[e2e] TCP Loss Differentiation
David P. Reed
dpreed at reed.com
Tue Feb 10 04:31:18 PST 2009
I absolutely agree that there are non-congestion-related sources of
packet loss! All I was suggesting is that one should not use the term
"loss rate" to characterize them.
A "loss process" would be a mathematically more sound term, because it
does not confuse the listener into thinking that there is a simplistic,
memoryless, one-parameter model that can be "discovered" by TCP's
That said, I was encouraging a dichotomy where the world is far more
complicated: congestion drops vs. connectivity drops. One *might* be
able to make much practical headway by building a model and a theory of
That's all I'm trying to say. If this clarifies my point, I apologize
for communicating it so poorly before.
Well, actually there is one other thing I was hoping to suggest: that
this second category called "connectivity drops" is an emergent systems
property, and is best not thought of as a "link" property. Link
measurements cannot be easily used to characterize the "loss process"
here - you need *systems-level* measurements (of, for a simple example,
the loss events that come when a car using 3G Data is driving down the
Autobahn with soft-handoffs between cell sites - we are not talking
about "links" here; and the same thing shows up in 802.11s meshes, where
I have some significant measurement experience - the OLPC XO computers
run into this all the time because of the layer 2 mesh).
Detlef Bosau wrote:
> David P. Reed wrote:
>> I was (perhaps not very clearly) including multihop and mobility in
>> "loss of connection" cases. I meant loss of PHY or layer 2
>> connectivity - not "session connectivity." Those situations do, as
>> you suggest, drop packets when "link layer reliability" fails - but I
>> would call the cause of that loss process a "loss of connectivity"
>> however transient or healable.
> So, the question is: What is "loss of connection"?
> In cellular networks, this could mean a mobile is detached from its
> base station. It could mean as well: A mobile is not served by its
> base station.
> Allegedly, in HSDPA a transport block (L1, L2) is not scheduled if a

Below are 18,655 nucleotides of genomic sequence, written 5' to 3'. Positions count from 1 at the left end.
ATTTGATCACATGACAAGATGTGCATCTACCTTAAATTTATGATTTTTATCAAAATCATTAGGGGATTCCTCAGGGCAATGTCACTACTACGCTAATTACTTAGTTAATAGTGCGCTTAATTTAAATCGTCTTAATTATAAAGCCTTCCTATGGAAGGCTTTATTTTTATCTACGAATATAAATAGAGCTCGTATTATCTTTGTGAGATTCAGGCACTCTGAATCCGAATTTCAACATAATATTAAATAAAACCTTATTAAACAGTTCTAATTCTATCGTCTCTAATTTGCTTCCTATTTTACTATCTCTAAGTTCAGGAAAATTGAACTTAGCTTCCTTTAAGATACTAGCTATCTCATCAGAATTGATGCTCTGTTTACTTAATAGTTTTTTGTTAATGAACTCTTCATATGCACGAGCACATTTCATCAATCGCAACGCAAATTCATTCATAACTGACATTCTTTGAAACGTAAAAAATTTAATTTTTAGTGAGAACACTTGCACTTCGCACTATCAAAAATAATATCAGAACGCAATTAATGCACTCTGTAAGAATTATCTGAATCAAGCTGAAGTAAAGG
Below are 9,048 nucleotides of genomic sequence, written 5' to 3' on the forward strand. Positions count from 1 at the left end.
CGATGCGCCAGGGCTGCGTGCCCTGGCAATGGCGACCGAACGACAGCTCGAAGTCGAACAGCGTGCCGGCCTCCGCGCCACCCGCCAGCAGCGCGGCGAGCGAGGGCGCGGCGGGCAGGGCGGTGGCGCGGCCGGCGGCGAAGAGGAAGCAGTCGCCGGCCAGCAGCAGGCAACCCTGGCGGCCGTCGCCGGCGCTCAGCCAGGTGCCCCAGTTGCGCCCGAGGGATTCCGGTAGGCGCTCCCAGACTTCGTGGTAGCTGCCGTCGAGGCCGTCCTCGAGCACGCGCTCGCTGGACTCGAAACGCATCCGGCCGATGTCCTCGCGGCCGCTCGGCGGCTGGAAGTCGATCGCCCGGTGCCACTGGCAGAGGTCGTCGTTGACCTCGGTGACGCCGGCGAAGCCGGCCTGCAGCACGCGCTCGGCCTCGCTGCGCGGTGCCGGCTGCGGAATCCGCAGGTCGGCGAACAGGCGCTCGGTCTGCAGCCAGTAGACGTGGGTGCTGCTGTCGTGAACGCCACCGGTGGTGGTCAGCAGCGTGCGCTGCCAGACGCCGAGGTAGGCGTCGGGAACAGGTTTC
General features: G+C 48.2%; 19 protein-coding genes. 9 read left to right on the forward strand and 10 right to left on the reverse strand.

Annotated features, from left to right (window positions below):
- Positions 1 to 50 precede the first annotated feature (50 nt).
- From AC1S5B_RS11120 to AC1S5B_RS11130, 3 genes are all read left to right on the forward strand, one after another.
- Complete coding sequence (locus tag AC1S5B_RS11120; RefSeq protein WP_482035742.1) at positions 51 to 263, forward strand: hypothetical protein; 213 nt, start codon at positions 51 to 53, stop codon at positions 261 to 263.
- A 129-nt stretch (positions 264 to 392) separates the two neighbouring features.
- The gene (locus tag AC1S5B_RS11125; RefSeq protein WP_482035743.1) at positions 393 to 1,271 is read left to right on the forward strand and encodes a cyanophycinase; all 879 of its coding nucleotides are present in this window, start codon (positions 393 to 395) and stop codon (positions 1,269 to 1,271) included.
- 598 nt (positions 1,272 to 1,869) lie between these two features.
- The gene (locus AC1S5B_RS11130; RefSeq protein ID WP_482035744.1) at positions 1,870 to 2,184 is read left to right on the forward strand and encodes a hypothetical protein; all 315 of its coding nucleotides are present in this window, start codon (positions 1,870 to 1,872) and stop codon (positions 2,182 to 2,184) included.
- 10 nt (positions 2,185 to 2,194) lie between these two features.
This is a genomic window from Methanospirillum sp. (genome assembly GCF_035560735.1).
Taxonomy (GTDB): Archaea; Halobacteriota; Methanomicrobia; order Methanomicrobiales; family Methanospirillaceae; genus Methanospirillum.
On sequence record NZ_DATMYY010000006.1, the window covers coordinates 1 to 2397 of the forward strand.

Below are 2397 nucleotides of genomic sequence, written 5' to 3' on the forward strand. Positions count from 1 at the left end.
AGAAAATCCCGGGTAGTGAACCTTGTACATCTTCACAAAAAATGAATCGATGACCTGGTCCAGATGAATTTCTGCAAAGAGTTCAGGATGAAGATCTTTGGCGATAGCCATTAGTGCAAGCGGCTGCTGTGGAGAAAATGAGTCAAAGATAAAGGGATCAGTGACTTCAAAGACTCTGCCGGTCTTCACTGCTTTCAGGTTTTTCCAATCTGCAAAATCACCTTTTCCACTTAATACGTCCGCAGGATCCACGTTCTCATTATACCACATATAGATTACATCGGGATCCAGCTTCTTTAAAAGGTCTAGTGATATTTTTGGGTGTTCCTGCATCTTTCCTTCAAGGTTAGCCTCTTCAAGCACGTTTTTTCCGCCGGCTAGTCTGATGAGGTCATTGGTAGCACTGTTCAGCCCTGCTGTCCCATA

> channel's quality is too bad.
> So, a "bad channel" can introduce an unpredictable delay, because in
> general we cannot predict when a channel's quality will become "good"
> again, if at all.
> In case a block is scheduled despite the "bad channel", the block may
> be eventually lost.
> In both cases, the underlying problem is the "bad channel" which we
> can neither predict nor prevent.
>> My main point was that these loss processes are not characterizable
>> by a "link loss rate". They are not like Poisson losses at all,
>> which are statistically a single parameter (called "rate"),
>> memoryless distribution. They are causal, correlated, memory-full
> Differently put, perhpas more simple: Our knowledge about a wireless
> channel is extremely small. And from what I've seen so far even in
> scientific papers, we tend to use extremely simplified channel models.
> E.g. _pure_ Rayleigh channels. Or we _only_ consider distance based
> loss. (of signal strength).
>> And more importantly, one end or the other of the relevant link
>> experiences a directly sensed "loss of connectivity" event.
> In cellular networks, this may cause a mobile to attach to another
> base station. This process itself may cause random loss. This loss is
> not due
> to packet (block) corruption but due to roaming, if the technology in
> use does not provide a handover process.
> Hence, there is actually more than one reason for packet loss in
> mobile networks which is _not_ caused by congestion.
>> Thus my point: one SHOULD NOT model practical TCP/IP congestion/flow
>> control based on an assumption of "links" with "loss rates" as if
>> they were Poisson loss processes. One should instead focus on
>> modeling loss processes that come from congestion and from loss of
>> link connectivity or route changes arising from responses to
>> connectivity loss in the appropriate ways that reflect practical
> Where a "route change" (which covers my comment on roaming) may result
> not only in packet loss but in a sudden change of path capacity as well.
> BTW: If HSDPA does not support handover, HSDPA is not very well suited
> for media streaming. This is off topic in this post, but I just think
> about it because a huge number of papers talks about media streaming
> in HSDPA. This may work - as long as the mobile is not mobile ;-)
> However, what are the consequences from an end to end point of view?
> Do you agree that in cellular mobile networks, there is significant
> packet loss which is not congestion related? And which may lead to
> throughput degradation?
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